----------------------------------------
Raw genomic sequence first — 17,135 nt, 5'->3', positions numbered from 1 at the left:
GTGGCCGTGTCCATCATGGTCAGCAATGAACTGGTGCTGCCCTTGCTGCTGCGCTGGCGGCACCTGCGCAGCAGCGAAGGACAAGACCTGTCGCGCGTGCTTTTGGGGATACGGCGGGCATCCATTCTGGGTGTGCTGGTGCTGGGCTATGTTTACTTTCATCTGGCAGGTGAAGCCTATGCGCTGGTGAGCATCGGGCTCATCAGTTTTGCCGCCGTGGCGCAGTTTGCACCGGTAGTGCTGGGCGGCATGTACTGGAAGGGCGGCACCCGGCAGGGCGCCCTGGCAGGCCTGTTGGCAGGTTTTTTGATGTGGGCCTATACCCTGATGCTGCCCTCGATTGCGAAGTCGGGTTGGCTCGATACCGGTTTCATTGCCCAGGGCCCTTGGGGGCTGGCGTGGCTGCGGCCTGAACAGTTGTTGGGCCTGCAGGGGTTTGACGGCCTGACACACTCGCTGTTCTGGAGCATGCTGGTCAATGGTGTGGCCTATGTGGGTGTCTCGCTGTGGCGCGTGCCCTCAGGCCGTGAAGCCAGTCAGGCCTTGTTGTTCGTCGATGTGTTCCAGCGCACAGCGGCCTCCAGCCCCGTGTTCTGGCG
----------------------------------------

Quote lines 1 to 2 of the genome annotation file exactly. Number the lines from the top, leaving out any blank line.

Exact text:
Raw genomic sequence first — 17,135 nt, 5'->3', positions numbered from 1 at the left:
GTGGCCGTGTCCATCATGGTCAGCAATGAACTGGTGCTGCCCTTGCTGCTGCGCTGGCGGCACCTGCGCAGCAGCGAAGGACAAGACCTGTCGCGCGTGCTTTTGGGGATACGGCGGGCATCCATTCTGGGTGTGCTGGTGCTGGGCTATGTTTACTTTCATCTGGCAGGTGAAGCCTATGCGCTGGTGAGCATCGGGCTCATCAGTTTTGCCGCCGTGGCGCAGTTTGCACCGGTAGTGCTGGGCGGCATGTACTGGAAGGGCGGCACCCGGCAGGGCGCCCTGGCAGGCCTGTTGGCAGGTTTTTTGATGTGGGCCTATACCCTGATGCTGCCCTCGATTGCGAAGTCGGGTTGGCTCGATACCGGTTTCATTGCCCAGGGCCCTTGGGGGCTGGCGTGGCTGCGGCCTGAACAGTTGTTGGGCCTGCAGGGGTTTGACGGCCTGACACACTCGCTGTTCTGGAGCATGCTGGTCAATGGTGTGGCCTATGTGGGTGTCTCGCTGTGGCGCGTGCCCTCAGGCCGTGAAGCCAGTCAGGCCTTGTTGTTCGTCGATGTGTTCCAGCGCACAGCGGCCTCCAGCCCCGTGTTCTGGCG